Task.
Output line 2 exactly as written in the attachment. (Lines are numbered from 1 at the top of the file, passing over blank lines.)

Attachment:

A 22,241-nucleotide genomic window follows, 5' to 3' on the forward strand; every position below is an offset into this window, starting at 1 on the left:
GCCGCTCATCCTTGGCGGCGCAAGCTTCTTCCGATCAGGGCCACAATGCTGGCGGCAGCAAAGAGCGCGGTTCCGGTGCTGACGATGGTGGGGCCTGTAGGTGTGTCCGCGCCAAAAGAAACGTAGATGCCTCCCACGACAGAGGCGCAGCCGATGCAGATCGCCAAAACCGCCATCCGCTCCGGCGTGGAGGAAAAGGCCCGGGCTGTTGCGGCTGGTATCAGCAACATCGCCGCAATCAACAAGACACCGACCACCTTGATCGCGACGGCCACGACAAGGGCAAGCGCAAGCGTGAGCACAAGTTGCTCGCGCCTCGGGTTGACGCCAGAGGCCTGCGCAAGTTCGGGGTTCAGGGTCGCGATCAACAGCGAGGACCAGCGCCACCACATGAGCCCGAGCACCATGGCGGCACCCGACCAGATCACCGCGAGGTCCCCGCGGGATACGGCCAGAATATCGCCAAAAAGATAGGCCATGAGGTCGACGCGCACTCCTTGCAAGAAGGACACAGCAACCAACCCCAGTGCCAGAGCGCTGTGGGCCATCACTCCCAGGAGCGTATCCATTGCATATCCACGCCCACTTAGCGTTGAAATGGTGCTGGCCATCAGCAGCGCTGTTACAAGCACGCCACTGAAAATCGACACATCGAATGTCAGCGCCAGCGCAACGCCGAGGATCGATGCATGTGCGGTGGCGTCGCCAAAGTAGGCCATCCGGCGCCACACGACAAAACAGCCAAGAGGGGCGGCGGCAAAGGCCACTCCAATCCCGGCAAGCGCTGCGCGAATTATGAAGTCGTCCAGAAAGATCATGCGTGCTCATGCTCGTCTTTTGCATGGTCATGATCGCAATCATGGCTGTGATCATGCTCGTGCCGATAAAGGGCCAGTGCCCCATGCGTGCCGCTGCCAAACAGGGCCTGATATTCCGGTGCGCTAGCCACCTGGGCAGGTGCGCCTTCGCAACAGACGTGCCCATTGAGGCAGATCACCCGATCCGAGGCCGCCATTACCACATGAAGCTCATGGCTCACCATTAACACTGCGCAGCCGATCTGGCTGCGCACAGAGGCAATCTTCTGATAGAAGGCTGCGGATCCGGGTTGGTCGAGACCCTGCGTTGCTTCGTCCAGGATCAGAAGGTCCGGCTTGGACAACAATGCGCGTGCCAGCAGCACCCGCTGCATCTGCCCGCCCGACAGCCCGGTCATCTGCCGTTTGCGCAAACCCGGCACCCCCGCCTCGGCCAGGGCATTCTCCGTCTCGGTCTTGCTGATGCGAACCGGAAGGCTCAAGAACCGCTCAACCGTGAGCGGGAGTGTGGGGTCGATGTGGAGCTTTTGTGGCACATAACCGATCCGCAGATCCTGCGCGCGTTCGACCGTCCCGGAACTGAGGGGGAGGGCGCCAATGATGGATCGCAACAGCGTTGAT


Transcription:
GCCGCTCATCCTTGGCGGCGCAAGCTTCTTCCGATCAGGGCCACAATGCTGGCGGCAGCAAAGAGCGCGGTTCCGGTGCTGACGATGGTGGGGCCTGTAGGTGTGTCCGCGCCAAAAGAAACGTAGATGCCTCCCACGACAGAGGCGCAGCCGATGCAGATCGCCAAAACCGCCATCCGCTCCGGCGTGGAGGAAAAGGCCCGGGCTGTTGCGGCTGGTATCAGCAACATCGCCGCAATCAACAAGACACCGACCACCTTGATCGCGACGGCCACGACAAGGGCAAGCGCAAGCGTGAGCACAAGTTGCTCGCGCCTCGGGTTGACGCCAGAGGCCTGCGCAAGTTCGGGGTTCAGGGTCGCGATCAACAGCGAGGACCAGCGCCACCACATGAGCCCGAGCACCATGGCGGCACCCGACCAGATCACCGCGAGGTCCCCGCGGGATACGGCCAGAATATCGCCAAAAAGATAGGCCATGAGGTCGACGCGCACTCCTTGCAAGAAGGACACAGCAACCAACCCCAGTGCCAGAGCGCTGTGGGCCATCACTCCCAGGAGCGTATCCATTGCATATCCACGCCCACTTAGCGTTGAAATGGTGCTGGCCATCAGCAGCGCTGTTACAAGCACGCCACTGAAAATCGACACATCGAATGTCAGCGCCAGCGCAACGCCGAGGATCGATGCATGTGCGGTGGCGTCGCCAAAGTAGGCCATCCGGCGCCACACGACAAAACAGCCAAGAGGGGCGGCGGCAAAGGCCACTCCAATCCCGGCAAGCGCTGCGCGAATTATGAAGTCGTCCAGAAAGATCATGCGTGCTCATGCTCGTCTTTTGCATGGTCATGATCGCAATCATGGCTGTGATCATGCTCGTGCCGATAAAGGGCCAGTGCCCCATGCGTGCCGCTGCCAAACAGGGCCTGATATTCCGGTGCGCTAGCCACCTGGGCAGGTGCGCCTTCGCAACAGACGTGCCCATTGAGGCAGATCACCCGATCCGAGGCCGCCATTACCACATGAAGCTCATGGCTCACCATTAACACTGCGCAGCCGATCTGGCTGCGCACAGAGGCAATCTTCTGATAGAAGGCTGCGGATCCGGGTTGGTCGAGACCCTGCGTTGCTTCGTCCAGGATCAGAAGGTCCGGCTTGGACAACAATGCGCGTGCCAGCAGCACCCGCTGCATCTGCCCGCCCGACAGCCCGGTCATCTGCCGTTTGCGCAAACCCGGCACCCCCGCCTCGGCCAGGGCATTCTCCGTCTCGGTCTTGCTGATGCGAACCGGAAGGCTCAAGAACCGCTCAACCGTGAGCGGGAGTGTGGGGTCGATGTGGAGCTTTTGTGGCACATAACCGATCCGCAGATCCTGCGCGCGTTCGACCGTCCCGGAACTGAGGGGGAGGGCGCCAATGATGGATCGCAACAGCGTTGAT